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Johann von Robais, Baron de Kalb Passes Away

Today in Masonic History Johann von Robais, Baron de Kalb passes away in 1780.

Johann von Robais, Baron de Kalb was a Bavarian-born French military officer.

De Kalb was born in Hüttendorf, Bavaria near Erlangen. He was commissioned in the Loewendal German Regiment of the French Army. He served during the Seven Years War and the war of Austrian Succession.

In 1768, De Kalb traveled to America to determine the level of discontent on the part of the American colonists. During the trip he was inspired by the "spirit of independence" he saw in the colonies.

In 1777, De Kalb returned to the Americas, this time with his protégé the Marquis de Lafayette and the two joined the continental army. When De Kalb learned he was not made a major general, he was very disturbed and decided to return to France. Lafayette used his influence to gain De Kalb the rank he sought.

In the winter of 1777 and 1778, De Kalb was in Valley Forge. There he wrote an introduction letter to the French Court for John Adams. In the letter he wrote:

On the whole, I have annoyances to bear, of which you can hardly form a conception. One of them is the mutual jealousy of almost all the French officers, particularly against those of higher rank than the rest. These people think of nothing but their incessant intrigues and backbitings. They hate each other like the bitterest enemies, and endeavor to injure each other wherever an opportunity offers. I have given up their society, and very seldom see them. La Fayette is the sole exception; I always meet him with the same cordiality and the same pleasure. He is an excellent young man, and we are good friends... La Fayette is much liked, he is on the best of terms with Washington.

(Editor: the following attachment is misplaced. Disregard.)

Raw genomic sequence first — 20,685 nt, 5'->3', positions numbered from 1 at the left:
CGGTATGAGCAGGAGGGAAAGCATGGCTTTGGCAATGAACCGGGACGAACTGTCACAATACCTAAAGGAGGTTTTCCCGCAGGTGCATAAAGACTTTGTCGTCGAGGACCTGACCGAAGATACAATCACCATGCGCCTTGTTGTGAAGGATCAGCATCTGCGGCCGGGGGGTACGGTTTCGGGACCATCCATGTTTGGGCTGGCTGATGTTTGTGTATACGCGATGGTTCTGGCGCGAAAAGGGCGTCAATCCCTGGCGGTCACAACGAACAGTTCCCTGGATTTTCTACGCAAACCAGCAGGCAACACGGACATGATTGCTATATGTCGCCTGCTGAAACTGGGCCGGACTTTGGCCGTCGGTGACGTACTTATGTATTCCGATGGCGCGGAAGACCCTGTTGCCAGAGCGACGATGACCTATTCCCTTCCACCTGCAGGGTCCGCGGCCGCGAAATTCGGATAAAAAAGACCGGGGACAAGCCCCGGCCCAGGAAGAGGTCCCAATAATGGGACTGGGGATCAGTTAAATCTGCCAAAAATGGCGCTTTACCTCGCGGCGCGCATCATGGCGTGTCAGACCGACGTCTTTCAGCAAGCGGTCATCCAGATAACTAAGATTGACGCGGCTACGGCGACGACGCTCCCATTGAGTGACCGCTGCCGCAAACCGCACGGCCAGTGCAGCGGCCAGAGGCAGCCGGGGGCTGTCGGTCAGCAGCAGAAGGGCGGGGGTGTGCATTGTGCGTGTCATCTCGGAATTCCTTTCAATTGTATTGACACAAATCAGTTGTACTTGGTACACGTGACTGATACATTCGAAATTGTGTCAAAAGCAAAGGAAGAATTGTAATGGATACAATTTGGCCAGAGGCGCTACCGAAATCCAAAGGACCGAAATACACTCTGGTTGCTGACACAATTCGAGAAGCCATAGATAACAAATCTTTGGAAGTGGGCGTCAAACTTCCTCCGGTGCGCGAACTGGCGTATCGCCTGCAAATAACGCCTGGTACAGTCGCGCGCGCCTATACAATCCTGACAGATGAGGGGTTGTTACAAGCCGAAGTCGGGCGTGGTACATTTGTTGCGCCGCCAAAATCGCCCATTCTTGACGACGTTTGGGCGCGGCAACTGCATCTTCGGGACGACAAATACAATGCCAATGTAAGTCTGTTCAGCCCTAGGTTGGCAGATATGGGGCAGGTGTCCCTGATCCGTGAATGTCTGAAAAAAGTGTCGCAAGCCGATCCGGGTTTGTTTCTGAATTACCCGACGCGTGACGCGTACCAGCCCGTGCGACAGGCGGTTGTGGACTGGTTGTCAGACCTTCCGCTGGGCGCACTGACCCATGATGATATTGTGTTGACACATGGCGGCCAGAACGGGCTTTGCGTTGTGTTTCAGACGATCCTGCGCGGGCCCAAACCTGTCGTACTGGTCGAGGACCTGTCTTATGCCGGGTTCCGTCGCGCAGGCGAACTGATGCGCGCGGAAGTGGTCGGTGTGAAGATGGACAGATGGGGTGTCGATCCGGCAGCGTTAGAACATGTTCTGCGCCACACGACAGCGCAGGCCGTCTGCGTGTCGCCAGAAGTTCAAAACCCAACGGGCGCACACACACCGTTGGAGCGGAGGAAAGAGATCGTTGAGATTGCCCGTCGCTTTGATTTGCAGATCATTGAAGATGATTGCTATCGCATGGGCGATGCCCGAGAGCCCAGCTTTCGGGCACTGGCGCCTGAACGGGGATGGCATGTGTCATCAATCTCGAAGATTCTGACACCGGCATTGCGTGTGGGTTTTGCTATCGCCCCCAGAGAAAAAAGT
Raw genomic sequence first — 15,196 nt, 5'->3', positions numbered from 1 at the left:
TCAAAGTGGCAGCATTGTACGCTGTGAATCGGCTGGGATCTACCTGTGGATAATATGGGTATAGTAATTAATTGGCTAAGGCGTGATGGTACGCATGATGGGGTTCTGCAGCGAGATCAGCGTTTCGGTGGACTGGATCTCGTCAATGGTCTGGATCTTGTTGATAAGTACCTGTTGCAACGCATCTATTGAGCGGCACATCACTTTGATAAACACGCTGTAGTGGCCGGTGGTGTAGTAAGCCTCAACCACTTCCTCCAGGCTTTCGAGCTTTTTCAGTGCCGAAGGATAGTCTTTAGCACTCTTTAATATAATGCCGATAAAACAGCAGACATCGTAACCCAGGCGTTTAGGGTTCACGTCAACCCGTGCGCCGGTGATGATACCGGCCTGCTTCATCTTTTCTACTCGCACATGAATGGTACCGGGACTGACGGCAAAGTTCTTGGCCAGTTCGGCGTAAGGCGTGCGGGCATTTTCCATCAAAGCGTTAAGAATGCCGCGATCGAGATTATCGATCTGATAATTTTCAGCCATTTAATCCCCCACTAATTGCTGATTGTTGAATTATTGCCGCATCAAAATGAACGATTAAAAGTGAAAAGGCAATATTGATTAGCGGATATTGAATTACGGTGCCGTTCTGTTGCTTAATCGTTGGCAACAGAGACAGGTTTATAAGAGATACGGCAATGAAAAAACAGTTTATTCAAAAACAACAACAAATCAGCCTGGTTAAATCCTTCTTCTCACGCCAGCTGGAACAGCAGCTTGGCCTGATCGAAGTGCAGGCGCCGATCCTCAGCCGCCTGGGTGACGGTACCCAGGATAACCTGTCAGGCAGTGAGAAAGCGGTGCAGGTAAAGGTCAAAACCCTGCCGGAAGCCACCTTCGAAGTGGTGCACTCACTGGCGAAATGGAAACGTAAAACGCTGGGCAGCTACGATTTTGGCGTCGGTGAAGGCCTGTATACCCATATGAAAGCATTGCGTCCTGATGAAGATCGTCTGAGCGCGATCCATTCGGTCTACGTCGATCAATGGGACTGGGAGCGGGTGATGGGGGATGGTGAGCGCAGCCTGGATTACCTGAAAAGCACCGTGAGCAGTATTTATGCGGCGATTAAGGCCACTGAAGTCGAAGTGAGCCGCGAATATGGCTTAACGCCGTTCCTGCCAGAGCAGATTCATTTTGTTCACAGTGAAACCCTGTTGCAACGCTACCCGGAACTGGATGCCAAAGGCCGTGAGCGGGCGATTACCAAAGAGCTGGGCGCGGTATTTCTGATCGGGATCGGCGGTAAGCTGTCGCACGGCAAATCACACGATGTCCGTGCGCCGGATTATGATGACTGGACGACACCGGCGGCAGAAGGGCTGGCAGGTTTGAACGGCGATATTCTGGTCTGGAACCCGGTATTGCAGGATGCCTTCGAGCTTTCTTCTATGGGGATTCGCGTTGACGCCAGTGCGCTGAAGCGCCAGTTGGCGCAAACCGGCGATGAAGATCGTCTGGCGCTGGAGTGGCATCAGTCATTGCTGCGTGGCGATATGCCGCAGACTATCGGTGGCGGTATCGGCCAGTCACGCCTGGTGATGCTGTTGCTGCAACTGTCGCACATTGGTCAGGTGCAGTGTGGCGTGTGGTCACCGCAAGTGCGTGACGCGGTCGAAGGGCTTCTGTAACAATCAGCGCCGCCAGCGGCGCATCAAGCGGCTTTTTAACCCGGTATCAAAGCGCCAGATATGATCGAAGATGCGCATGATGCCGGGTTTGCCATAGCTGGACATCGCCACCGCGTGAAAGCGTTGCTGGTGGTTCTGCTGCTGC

De Kalb was assigned to command a division of Maryland troops. He was sent south to the Carolina's as reinforcements for the troops already engaged with the British. He was disappointed again upon arriving in South Carolina when he learned Horatio Gates took command instead of him. They soon engaged in the Battle of Camden which was a disastrous defeat for the continental army and Gates. During the Battle of Camden, De Kalb's horse was shot out from under him and before he could rise to his feet he was shot several times and stabbed multiple times with bayonets.

It is claimed Cornwallis himself supervised as De Kalb's wounds were treated. On August 19th, 1780, De Kalb died from his wounds.

Several years later George Washington visited the grave of De Kalb. Washington was reported to have said:

So, there lies the brave de Kalb. The generous stranger, who come from a distant land to fight our battles and to water with his blood the tree of liberty. Would to God he had lived to share its fruits!

De Kalb was a member of Pennsylvania Lodge No. 29.